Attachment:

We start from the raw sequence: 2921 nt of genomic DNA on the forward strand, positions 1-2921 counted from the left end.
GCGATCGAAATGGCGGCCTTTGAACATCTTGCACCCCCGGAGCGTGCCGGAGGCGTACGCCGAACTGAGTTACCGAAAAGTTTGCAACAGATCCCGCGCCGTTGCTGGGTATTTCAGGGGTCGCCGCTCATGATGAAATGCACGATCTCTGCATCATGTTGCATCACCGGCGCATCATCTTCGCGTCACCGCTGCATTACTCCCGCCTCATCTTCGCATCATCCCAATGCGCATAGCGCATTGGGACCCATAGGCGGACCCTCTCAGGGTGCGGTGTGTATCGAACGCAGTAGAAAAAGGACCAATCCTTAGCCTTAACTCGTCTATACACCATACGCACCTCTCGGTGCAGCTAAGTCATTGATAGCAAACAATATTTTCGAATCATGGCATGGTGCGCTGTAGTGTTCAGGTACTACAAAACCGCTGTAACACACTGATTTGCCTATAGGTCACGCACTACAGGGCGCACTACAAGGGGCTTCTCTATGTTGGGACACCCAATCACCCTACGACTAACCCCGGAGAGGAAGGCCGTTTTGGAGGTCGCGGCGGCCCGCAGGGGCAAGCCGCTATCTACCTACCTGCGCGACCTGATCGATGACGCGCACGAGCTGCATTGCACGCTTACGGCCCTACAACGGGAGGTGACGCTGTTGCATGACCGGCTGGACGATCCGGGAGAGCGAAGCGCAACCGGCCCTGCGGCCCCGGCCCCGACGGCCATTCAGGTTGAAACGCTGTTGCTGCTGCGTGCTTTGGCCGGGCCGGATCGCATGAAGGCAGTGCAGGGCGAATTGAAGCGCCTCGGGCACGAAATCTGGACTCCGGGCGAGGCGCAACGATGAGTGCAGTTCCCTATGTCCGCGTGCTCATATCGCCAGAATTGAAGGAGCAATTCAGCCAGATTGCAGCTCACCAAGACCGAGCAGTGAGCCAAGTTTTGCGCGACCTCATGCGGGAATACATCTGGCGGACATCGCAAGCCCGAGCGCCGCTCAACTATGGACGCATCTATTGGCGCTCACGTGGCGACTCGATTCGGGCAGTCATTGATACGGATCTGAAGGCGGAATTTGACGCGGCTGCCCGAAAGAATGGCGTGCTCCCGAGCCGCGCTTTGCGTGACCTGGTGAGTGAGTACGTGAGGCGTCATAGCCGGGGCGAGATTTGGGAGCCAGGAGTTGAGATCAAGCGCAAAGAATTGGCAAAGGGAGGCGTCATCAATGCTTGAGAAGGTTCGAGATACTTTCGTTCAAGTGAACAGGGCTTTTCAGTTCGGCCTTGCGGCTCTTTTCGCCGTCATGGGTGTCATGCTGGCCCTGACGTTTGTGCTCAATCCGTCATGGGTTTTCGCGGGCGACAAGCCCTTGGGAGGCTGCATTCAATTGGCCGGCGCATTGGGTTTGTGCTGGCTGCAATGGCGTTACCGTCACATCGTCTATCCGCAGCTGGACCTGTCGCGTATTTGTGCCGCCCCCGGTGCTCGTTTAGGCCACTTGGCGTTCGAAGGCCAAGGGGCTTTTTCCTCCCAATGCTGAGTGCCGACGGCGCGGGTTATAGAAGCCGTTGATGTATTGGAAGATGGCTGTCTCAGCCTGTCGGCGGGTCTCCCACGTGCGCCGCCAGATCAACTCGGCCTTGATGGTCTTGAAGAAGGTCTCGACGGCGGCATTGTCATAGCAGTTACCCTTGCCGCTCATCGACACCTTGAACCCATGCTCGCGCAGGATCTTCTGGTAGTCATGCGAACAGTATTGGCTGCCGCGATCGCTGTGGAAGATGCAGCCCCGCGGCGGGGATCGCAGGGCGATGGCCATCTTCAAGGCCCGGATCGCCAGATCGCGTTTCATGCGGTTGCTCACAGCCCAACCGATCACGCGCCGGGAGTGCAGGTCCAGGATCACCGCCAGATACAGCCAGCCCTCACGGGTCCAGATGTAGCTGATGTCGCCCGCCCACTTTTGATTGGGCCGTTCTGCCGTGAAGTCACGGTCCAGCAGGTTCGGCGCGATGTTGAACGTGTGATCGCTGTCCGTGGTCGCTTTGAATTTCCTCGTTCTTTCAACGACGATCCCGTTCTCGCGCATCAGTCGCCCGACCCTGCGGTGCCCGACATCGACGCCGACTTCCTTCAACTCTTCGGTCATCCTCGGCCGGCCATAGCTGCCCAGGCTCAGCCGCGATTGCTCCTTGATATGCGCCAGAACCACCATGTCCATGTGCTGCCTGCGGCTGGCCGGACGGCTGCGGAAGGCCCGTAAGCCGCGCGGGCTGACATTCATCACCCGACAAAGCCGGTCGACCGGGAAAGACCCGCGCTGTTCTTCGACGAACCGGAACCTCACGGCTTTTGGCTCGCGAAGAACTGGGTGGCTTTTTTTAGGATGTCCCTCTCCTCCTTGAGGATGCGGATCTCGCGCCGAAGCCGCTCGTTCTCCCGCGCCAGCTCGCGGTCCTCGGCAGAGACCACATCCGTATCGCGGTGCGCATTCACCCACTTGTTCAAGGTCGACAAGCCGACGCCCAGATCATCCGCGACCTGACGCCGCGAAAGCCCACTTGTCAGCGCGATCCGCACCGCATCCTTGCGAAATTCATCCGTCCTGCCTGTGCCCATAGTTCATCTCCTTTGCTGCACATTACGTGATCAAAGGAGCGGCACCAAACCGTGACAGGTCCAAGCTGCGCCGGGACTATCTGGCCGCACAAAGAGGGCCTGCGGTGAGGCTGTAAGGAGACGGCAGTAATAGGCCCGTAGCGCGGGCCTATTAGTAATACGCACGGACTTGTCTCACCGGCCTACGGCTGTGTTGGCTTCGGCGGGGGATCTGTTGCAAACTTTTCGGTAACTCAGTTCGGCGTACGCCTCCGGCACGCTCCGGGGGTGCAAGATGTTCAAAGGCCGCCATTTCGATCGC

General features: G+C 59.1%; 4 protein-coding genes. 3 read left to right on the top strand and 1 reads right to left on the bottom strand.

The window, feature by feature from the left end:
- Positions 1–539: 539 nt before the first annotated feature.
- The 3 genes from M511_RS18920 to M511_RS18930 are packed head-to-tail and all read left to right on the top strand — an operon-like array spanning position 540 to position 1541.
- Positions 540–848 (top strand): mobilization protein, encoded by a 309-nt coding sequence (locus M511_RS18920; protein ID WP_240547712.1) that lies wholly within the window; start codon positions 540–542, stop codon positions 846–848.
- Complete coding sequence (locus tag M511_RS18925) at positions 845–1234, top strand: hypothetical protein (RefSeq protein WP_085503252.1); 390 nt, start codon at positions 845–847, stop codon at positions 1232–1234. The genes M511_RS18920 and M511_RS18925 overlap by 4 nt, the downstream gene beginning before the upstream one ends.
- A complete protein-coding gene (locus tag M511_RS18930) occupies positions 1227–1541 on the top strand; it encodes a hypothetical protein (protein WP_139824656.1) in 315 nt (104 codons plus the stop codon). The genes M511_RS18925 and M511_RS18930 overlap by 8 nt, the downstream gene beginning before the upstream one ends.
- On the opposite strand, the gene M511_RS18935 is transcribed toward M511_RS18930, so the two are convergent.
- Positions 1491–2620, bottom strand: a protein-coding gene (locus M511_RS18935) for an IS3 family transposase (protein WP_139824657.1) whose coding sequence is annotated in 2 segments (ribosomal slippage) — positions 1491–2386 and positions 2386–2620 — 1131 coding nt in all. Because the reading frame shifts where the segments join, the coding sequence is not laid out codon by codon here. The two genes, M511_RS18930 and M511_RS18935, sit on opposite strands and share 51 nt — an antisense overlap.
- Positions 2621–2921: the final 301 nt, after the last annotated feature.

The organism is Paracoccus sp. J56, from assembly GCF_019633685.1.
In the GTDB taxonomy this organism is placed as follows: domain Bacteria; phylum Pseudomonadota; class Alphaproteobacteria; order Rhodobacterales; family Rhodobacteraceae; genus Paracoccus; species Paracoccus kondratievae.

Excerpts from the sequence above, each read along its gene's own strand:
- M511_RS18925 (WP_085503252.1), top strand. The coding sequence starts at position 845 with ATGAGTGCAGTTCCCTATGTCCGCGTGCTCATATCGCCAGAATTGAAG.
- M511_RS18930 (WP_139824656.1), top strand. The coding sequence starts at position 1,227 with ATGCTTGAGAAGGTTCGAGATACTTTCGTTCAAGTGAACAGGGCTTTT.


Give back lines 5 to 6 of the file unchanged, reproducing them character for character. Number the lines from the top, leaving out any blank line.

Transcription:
- Positions 1–539: 539 nt before the first annotated feature.
- The 3 genes from M511_RS18920 to M511_RS18930 are packed head-to-tail and all read left to right on the top strand — an operon-like array spanning position 540 to position 1541.